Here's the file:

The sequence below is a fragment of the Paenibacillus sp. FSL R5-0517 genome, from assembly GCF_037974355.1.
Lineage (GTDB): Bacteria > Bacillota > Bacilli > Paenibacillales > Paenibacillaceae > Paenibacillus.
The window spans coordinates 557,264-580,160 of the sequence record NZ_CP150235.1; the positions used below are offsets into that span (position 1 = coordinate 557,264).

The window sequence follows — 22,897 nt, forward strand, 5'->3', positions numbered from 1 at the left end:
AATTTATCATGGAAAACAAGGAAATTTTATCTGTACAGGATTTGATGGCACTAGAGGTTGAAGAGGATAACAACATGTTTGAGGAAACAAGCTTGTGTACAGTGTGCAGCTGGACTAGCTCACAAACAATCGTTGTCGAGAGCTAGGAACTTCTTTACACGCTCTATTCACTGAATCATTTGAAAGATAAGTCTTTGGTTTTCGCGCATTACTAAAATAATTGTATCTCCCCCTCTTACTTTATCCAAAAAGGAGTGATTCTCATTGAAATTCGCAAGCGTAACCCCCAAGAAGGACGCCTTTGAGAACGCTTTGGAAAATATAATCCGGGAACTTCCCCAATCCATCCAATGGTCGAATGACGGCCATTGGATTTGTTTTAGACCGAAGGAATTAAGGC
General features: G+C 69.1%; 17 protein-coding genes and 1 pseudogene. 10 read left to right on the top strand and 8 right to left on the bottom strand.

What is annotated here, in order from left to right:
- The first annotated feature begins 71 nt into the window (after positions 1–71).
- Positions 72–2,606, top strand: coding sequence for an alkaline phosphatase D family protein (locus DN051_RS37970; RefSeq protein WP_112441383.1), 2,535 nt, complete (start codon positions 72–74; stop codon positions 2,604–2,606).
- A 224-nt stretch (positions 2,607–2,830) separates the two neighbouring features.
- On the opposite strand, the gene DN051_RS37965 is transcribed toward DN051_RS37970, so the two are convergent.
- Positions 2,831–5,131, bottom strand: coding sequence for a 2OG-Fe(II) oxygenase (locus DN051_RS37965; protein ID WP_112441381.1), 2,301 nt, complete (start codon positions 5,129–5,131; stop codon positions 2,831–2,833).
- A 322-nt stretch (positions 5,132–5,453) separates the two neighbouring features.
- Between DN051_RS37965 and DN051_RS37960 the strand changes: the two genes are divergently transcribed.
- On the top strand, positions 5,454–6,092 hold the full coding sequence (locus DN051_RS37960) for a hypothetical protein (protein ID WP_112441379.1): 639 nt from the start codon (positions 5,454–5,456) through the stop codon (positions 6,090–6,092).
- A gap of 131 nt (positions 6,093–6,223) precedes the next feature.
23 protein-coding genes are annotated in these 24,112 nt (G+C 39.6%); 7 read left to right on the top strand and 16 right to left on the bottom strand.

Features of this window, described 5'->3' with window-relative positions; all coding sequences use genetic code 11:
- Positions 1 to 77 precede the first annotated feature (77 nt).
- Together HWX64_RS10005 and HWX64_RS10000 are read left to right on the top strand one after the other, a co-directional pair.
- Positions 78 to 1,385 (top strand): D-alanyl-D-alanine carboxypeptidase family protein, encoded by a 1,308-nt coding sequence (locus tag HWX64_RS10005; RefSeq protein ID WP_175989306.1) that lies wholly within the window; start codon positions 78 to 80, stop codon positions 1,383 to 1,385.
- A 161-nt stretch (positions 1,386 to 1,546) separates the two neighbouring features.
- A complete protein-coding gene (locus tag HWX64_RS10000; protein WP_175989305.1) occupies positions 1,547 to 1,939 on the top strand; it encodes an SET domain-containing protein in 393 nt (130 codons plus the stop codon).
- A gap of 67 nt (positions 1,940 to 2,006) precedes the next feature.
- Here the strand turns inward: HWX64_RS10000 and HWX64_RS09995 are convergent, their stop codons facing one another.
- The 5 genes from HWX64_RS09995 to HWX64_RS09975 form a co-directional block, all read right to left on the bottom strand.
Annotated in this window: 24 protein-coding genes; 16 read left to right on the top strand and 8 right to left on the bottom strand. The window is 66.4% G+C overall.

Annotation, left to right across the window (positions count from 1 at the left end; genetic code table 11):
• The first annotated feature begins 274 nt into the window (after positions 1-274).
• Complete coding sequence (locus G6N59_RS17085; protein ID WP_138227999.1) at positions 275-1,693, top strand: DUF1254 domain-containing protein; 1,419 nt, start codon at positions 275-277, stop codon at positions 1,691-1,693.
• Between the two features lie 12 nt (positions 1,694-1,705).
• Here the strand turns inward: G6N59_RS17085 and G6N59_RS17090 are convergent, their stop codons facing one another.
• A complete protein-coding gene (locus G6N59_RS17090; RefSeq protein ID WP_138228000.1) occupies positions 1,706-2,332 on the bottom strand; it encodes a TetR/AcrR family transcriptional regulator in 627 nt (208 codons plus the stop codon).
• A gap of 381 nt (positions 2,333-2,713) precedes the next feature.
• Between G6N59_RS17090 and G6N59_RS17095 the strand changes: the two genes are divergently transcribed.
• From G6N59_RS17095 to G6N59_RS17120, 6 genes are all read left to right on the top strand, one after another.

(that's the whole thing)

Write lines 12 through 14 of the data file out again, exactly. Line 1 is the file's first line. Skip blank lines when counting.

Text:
- Positions 2,831–5,131, bottom strand: coding sequence for a 2OG-Fe(II) oxygenase (locus DN051_RS37965; protein ID WP_112441381.1), 2,301 nt, complete (start codon positions 5,129–5,131; stop codon positions 2,831–2,833).
- A 322-nt stretch (positions 5,132–5,453) separates the two neighbouring features.
- Between DN051_RS37965 and DN051_RS37960 the strand changes: the two genes are divergently transcribed.